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LETTER TO EDITOR
Year : 1995  |  Volume : 61  |  Issue : 4  |  Page : 242-243

Connective tissue naevus-naevus elasticus




Correspondence Address:
Mohan Devinder Thappa


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Source of Support: None, Conflict of Interest: None


PMID: 20952976

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How to cite this article:
Thappa MD, Garg B R, Ratnakar C. Connective tissue naevus-naevus elasticus. Indian J Dermatol Venereol Leprol 1995;61:242-3

How to cite this URL:
Thappa MD, Garg B R, Ratnakar C. Connective tissue naevus-naevus elasticus. Indian J Dermatol Venereol Leprol [serial online] 1995 [cited 2019 Sep 21];61:242-3. Available from: http://www.ijdvl.com/text.asp?1995/61/4/242/4229



  To the Editor, Top


Juvenile elastoma (naevus elasticus) is a connective tissue naevus of elastin that may occur as a sporadic isoloated lesion or multiple lesions as the Buschke-Ollendorf syndrome.[1],[2] We, herewith, report a case of juvenile elastoma in a 21-year-old male for its rarity and clinical interest.

A 21-year-old male noticed an asymptomatic gradually increasing swelling over the midline of back for last 5 years. There was no history of seizures. No family history of similar lesions was forthcoming. Cutaneous examination revealed a single, oval, soft to firm, 3x4 cm subcutaneous swelling with dermal infiltration at T12 level in the midline back. Overlying skin, which had an "orange peel" appearance, was topped by 2 to 3mm sized soft papular lesions numbering five in total and a 5 mm sized hyperpigmented, raised soft nodule having furrowed skin. No ash leaf macules, adenoma sebaceum, cafe-au-lait macules or neurofibromas were seen. Rest of cutaneous and systemic examination was unremarkable. Routine laboratory examination was within normal limits. Skiagram of dorsolumbar spine did not show any abnormality. Microscopic examination of the lesions showed mild hyperkeratosis in the epidermis. The reticular dermis showed collagenisation. Verhoff-Von Gieson stain showed marked increase in the elastic fibres but there was no evidence of degeneration of elastic fibres.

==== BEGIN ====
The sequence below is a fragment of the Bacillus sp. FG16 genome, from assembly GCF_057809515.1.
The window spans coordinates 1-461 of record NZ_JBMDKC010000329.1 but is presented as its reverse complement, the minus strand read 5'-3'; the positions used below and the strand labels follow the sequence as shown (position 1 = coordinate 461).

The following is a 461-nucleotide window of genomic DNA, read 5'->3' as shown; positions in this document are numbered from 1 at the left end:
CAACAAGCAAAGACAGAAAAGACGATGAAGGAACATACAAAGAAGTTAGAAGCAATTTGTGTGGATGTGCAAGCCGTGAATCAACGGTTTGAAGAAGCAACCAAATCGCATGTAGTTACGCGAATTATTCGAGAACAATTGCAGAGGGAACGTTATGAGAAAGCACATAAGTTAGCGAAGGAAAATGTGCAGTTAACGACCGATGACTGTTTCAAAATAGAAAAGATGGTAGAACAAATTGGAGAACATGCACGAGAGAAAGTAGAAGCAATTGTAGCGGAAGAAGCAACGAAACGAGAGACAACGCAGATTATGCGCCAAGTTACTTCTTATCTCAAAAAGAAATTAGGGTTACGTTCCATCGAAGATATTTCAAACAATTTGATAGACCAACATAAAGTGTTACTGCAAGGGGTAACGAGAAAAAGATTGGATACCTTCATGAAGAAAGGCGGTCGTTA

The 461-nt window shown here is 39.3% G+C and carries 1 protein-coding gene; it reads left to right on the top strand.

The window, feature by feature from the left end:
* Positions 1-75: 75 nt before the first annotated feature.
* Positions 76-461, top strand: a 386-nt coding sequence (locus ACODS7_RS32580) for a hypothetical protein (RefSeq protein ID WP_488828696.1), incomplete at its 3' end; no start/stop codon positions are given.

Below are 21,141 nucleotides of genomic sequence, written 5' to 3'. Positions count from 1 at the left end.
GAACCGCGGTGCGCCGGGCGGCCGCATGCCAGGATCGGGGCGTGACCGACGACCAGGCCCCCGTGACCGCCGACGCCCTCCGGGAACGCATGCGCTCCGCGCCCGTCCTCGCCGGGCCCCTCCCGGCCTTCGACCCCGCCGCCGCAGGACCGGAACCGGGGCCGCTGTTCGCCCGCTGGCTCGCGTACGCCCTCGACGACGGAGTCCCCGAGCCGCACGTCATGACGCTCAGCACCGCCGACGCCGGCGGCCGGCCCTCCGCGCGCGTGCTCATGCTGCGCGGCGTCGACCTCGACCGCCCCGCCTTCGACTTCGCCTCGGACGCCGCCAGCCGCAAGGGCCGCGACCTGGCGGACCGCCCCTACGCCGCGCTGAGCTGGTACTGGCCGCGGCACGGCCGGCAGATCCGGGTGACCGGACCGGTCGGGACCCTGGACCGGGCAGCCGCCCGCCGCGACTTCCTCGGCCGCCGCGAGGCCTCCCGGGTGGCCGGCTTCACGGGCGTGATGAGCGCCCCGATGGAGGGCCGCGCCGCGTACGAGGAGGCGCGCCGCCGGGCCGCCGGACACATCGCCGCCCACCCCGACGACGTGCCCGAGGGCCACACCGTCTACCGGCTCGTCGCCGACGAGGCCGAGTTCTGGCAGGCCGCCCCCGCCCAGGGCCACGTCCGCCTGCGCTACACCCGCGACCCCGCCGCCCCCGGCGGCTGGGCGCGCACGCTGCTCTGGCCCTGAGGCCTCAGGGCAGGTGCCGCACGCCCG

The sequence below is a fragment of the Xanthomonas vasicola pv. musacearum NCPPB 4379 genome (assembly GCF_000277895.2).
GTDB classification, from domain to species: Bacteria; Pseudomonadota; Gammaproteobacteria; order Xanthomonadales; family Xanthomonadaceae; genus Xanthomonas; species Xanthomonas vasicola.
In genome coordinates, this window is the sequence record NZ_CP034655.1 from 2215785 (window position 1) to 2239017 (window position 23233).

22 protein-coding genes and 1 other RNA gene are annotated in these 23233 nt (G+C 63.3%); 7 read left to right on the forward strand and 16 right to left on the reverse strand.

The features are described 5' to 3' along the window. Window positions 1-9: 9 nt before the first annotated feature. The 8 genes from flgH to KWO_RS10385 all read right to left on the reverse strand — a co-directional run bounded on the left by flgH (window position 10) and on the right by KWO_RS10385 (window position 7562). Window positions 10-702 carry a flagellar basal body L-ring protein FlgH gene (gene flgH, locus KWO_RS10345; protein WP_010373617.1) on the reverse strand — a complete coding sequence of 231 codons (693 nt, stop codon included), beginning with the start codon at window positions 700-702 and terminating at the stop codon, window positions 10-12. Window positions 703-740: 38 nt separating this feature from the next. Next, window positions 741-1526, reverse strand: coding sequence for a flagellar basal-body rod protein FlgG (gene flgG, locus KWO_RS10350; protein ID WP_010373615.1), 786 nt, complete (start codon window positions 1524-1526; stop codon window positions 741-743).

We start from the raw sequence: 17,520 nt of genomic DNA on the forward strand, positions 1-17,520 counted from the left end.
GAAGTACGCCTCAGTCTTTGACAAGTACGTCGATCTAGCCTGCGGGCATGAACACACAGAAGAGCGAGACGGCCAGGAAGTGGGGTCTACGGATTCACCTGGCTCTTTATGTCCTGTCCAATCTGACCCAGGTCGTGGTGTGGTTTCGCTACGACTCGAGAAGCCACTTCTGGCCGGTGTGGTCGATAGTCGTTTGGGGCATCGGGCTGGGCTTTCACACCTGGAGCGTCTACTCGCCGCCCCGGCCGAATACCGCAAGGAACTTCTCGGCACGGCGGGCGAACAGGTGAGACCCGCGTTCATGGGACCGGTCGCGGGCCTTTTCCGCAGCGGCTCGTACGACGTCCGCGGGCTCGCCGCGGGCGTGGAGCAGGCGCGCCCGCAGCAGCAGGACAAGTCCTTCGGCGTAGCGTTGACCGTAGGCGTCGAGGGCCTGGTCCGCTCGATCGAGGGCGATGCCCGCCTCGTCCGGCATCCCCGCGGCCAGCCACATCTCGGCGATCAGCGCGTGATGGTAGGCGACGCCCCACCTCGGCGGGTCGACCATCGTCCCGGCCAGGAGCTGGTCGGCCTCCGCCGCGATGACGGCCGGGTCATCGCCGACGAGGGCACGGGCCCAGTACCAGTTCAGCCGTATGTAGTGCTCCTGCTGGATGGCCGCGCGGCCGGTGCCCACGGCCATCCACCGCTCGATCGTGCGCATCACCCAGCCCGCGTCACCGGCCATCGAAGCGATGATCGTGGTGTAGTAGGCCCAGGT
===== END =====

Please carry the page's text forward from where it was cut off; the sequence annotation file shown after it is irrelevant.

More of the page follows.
The term naevus elasticus was first used by Lewandowsky[3] under the title of "Naevus Elasticus Regionis Mammariae" to describe a condition appearing in the pectoral regions and being characterised by groups of perifollicular papules which histologically showed disappearance and degeneration of the elastic fibres. Staricco and Mehregan,[2] however, later emphasized the use of the term naevus elasticus for a localised naevoid disturbance of elastic fibres, characterised by pure excess of normal appearing fibres. The use of term naevus anelasticus for Lewandowsky's naevus was justified. The naevus elasticus has been described under a variety of names such as dystrophia elastica follicularis thoracica, naevus pseudocolloid perifolliculaire, naevus conjunctivus and juvenile elastoma.[2] It is generally found in young children and is characterised by skin coloured or white-yellowish tumours varying in size from few mm to one centimeter, isolated or grouped in plaques, generally distributed on the back, the lumbar regions, the abdomen and thighs.[2] The features observed in our case were compatible with sporadic isolated form.

These connective tissue naevi are subtle at birth and may go unnoticed. They tend to persist throughout the life. Clinically, the appearance is so characterisitic that they are seldom misdiagnosed.

 
  References Top

1.Verbov J, Graham R. Buschke-Olendorf syndrome-disseminated dermatofibrosis with osteopoikilosis. Clin Exp Dermatol 1986;11:17-26.  Back to cited text no. 1  [PUBMED]  
2.Staricco RG, Mehregan AH. Nevus elasticus and nevus elasticus vascularis. Arch Dermatol 1961;84:105-9.  Back to cited text no. 2  [PUBMED]  
3.Lewandowsky F. Naevus elasticus regionis mammariae. Arch Clin Exp Derm 1921;90:131.  Back to cited text no. 3    




 

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